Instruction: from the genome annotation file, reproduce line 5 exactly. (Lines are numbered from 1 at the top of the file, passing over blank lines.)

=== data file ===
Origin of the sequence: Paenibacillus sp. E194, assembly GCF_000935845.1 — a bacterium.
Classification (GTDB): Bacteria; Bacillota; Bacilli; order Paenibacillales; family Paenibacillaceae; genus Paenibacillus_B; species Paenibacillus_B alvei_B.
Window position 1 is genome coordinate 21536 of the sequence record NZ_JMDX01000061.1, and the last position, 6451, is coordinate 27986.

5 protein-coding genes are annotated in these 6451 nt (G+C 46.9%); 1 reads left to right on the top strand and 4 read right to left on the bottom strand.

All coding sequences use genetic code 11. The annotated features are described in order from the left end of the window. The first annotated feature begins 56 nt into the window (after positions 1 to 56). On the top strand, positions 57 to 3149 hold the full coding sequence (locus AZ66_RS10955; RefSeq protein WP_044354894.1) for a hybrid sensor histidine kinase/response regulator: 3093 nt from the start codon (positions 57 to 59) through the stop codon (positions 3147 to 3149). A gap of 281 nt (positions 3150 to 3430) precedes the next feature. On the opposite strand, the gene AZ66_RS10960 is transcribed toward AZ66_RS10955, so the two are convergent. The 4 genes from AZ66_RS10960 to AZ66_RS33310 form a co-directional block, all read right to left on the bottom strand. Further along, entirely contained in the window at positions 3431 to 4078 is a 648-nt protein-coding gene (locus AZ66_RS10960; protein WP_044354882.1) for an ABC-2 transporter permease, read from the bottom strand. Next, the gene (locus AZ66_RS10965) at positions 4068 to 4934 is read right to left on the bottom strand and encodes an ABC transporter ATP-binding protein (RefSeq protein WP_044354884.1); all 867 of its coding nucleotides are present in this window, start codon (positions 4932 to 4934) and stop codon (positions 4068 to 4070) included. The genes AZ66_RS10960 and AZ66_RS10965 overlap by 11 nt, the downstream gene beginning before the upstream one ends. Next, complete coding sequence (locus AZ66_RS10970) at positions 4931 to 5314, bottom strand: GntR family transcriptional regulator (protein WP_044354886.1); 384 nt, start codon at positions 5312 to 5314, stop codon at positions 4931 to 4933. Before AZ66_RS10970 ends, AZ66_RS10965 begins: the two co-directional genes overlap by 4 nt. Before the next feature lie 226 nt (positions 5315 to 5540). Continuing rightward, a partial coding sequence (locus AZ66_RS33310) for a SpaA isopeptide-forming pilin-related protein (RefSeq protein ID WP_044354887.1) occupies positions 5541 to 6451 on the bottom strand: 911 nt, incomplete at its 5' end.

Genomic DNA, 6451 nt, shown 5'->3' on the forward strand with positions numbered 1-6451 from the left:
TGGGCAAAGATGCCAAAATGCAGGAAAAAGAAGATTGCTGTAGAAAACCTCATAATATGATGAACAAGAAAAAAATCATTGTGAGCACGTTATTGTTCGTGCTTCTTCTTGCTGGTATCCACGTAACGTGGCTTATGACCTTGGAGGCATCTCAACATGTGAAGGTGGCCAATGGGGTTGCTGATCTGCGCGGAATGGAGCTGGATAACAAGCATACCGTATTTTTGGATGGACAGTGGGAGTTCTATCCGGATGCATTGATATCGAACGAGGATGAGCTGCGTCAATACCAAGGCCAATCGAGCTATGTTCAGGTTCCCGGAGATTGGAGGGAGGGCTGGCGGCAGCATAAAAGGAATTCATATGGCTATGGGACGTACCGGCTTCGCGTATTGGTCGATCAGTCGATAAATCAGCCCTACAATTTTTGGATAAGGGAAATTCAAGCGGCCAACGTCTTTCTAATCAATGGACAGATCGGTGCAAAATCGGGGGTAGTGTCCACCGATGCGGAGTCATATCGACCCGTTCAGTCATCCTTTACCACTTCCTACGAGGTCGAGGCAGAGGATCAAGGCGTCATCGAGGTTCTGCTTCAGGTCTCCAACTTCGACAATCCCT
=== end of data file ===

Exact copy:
All coding sequences use genetic code 11. The annotated features are described in order from the left end of the window. The first annotated feature begins 56 nt into the window (after positions 1 to 56). On the top strand, positions 57 to 3149 hold the full coding sequence (locus AZ66_RS10955; RefSeq protein WP_044354894.1) for a hybrid sensor histidine kinase/response regulator: 3093 nt from the start codon (positions 57 to 59) through the stop codon (positions 3147 to 3149). A gap of 281 nt (positions 3150 to 3430) precedes the next feature. On the opposite strand, the gene AZ66_RS10960 is transcribed toward AZ66_RS10955, so the two are convergent. The 4 genes from AZ66_RS10960 to AZ66_RS33310 form a co-directional block, all read right to left on the bottom strand. Further along, entirely contained in the window at positions 3431 to 4078 is a 648-nt protein-coding gene (locus AZ66_RS10960; protein WP_044354882.1) for an ABC-2 transporter permease, read from the bottom strand. Next, the gene (locus AZ66_RS10965) at positions 4068 to 4934 is read right to left on the bottom strand and encodes an ABC transporter ATP-binding protein (RefSeq protein WP_044354884.1); all 867 of its coding nucleotides are present in this window, start codon (positions 4932 to 4934) and stop codon (positions 4068 to 4070) included. The genes AZ66_RS10960 and AZ66_RS10965 overlap by 11 nt, the downstream gene beginning before the upstream one ends. Next, complete coding sequence (locus AZ66_RS10970) at positions 4931 to 5314, bottom strand: GntR family transcriptional regulator (protein WP_044354886.1); 384 nt, start codon at positions 5312 to 5314, stop codon at positions 4931 to 4933. Before AZ66_RS10970 ends, AZ66_RS10965 begins: the two co-directional genes overlap by 4 nt. Before the next feature lie 226 nt (positions 5315 to 5540). Continuing rightward, a partial coding sequence (locus AZ66_RS33310) for a SpaA isopeptide-forming pilin-related protein (RefSeq protein ID WP_044354887.1) occupies positions 5541 to 6451 on the bottom strand: 911 nt, incomplete at its 5' end.